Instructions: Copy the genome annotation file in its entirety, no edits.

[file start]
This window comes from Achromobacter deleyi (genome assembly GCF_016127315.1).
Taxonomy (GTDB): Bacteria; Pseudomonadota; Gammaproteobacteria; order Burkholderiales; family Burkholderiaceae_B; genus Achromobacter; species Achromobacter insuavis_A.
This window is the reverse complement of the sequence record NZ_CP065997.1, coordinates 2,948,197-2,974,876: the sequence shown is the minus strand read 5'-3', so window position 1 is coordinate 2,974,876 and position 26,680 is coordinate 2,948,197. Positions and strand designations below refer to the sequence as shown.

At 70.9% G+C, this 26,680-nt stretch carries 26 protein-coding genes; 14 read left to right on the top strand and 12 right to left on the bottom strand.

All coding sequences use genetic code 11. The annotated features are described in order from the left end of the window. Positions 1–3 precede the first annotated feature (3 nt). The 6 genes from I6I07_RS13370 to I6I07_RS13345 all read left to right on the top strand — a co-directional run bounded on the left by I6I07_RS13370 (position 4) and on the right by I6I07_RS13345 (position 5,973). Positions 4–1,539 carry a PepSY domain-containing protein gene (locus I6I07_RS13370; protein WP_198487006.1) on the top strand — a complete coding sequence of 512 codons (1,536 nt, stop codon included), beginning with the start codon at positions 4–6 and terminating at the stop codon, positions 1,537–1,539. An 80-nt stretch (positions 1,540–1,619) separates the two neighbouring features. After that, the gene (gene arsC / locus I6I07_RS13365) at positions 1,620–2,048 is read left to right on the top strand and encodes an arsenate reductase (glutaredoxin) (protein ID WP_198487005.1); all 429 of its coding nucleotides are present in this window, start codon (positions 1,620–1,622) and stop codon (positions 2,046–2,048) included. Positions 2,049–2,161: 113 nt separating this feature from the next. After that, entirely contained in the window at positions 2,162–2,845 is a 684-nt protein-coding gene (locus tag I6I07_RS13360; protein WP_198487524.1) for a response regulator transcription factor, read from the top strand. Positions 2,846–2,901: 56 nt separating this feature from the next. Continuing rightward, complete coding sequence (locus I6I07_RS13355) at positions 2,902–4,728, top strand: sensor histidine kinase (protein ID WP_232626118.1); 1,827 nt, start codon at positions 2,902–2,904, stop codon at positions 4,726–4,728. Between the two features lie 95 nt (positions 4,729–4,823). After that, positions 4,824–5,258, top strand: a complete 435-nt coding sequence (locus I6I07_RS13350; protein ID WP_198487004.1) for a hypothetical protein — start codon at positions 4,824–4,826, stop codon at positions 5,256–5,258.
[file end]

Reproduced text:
This window comes from Achromobacter deleyi (genome assembly GCF_016127315.1).
Taxonomy (GTDB): Bacteria; Pseudomonadota; Gammaproteobacteria; order Burkholderiales; family Burkholderiaceae_B; genus Achromobacter; species Achromobacter insuavis_A.
This window is the reverse complement of the sequence record NZ_CP065997.1, coordinates 2,948,197-2,974,876: the sequence shown is the minus strand read 5'-3', so window position 1 is coordinate 2,974,876 and position 26,680 is coordinate 2,948,197. Positions and strand designations below refer to the sequence as shown.

At 70.9% G+C, this 26,680-nt stretch carries 26 protein-coding genes; 14 read left to right on the top strand and 12 right to left on the bottom strand.

All coding sequences use genetic code 11. The annotated features are described in order from the left end of the window. Positions 1–3 precede the first annotated feature (3 nt). The 6 genes from I6I07_RS13370 to I6I07_RS13345 all read left to right on the top strand — a co-directional run bounded on the left by I6I07_RS13370 (position 4) and on the right by I6I07_RS13345 (position 5,973). Positions 4–1,539 carry a PepSY domain-containing protein gene (locus I6I07_RS13370; protein WP_198487006.1) on the top strand — a complete coding sequence of 512 codons (1,536 nt, stop codon included), beginning with the start codon at positions 4–6 and terminating at the stop codon, positions 1,537–1,539. An 80-nt stretch (positions 1,540–1,619) separates the two neighbouring features. After that, the gene (gene arsC / locus I6I07_RS13365) at positions 1,620–2,048 is read left to right on the top strand and encodes an arsenate reductase (glutaredoxin) (protein ID WP_198487005.1); all 429 of its coding nucleotides are present in this window, start codon (positions 1,620–1,622) and stop codon (positions 2,046–2,048) included. Positions 2,049–2,161: 113 nt separating this feature from the next. After that, entirely contained in the window at positions 2,162–2,845 is a 684-nt protein-coding gene (locus tag I6I07_RS13360; protein WP_198487524.1) for a response regulator transcription factor, read from the top strand. Positions 2,846–2,901: 56 nt separating this feature from the next. Continuing rightward, complete coding sequence (locus I6I07_RS13355) at positions 2,902–4,728, top strand: sensor histidine kinase (protein ID WP_232626118.1); 1,827 nt, start codon at positions 2,902–2,904, stop codon at positions 4,726–4,728. Between the two features lie 95 nt (positions 4,729–4,823). After that, positions 4,824–5,258, top strand: a complete 435-nt coding sequence (locus I6I07_RS13350; protein ID WP_198487004.1) for a hypothetical protein — start codon at positions 4,824–4,826, stop codon at positions 5,256–5,258.